Whether its on the subway, right before bed at night, or during a lunch break on Locust Walk, Penn staff and faculty are squeezing in the last bit of summer reading. From contemporary fiction and local newspapers to sociological studies and, yes, even childrens literature, the Penn community is reading it all. For suggestions on what to read and what to strenuously avoid, check out what these Penn members had to say.
Irene Laird, Intern, VHUP
I like [Confessions of a Shopaholic by Sophie Kinsella]. Its cute in a Bridget Jones sort of way. Its a good subway read. Tropic of Cancer [by Henry Miller] is also good in a very different way its much more intellectual.
Charles McCarry, Police Officer, Penn Police Department
I liked The Hobbit [by J.R.R. Tolkien]. I started reading it because somebody recommended it to me. Plus, the movie is coming out soon. I also liked Lonesome Dove by Larry McMurtry. Its a Western novel. I started reading it because I liked the movie they made it into a miniseries.
Calvin Nodine, Research Professor of Radiology, School of Medicine
Infamy: Pearl Harbor and Its Aftermath by John Toland. This is an excellent book. Toland gathers historical facts from sources like naval intelligence and congressional hearings. The central question is whether F.D.R. knew about the attack prior to when it happened or was it a mix-up between the navy and the army.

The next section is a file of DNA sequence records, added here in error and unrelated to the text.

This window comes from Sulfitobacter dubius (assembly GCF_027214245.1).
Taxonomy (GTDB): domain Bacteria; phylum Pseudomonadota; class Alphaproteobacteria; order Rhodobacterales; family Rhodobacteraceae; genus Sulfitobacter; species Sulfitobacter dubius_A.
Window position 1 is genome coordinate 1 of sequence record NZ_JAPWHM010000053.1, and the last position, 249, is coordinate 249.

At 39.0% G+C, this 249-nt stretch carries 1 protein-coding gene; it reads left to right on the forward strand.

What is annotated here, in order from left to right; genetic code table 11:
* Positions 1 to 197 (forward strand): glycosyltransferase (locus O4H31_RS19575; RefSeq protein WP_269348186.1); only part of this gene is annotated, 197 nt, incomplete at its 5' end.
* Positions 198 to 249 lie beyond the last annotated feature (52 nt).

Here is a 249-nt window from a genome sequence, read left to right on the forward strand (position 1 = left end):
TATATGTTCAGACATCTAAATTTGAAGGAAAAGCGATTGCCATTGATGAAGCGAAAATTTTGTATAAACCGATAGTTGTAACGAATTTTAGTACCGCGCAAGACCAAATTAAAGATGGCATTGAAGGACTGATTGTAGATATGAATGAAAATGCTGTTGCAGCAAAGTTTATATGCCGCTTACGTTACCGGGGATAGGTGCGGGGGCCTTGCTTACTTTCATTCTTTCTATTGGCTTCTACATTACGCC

Robin Rozen, Manager, Facilities Planning and Operational Services, School of Medicine
The Man Who Loved Children by Christina Stead. Dont read it. Its very confusing, depressing and dated. Its about a dysfunctional family living in the 30s in Baltimore with an abusive father.
Adam Kandon, Research Associate in Linguistics, School of Arts & Sciences
An Inventory of Memory by Michele Prisco. Its a very interesting book written by a Neapolitan writer. Ive also read the first volume of Harry Potter [Harry Potter and the Sorcerers Stone by J. K. Rowling]. Its quite good. Im tempted to read the rest [of the series].
Jim Roundtree, Film and Records Librarian, HUP
The Left-Behind Series by Tim LeHaye. Theyre fantastic. I cant put them down. Theyre about end-time events. Its a take-off of the biblical perspective of the apocalypse.
Robert Smalls, Security Officer, School of Medicine
I havent had time to read anything except the local paper, things like the Philadelphia Inquirer. Im trying to keep in touch with whats going on, but its always bad news.
Originally published on August 30, 2001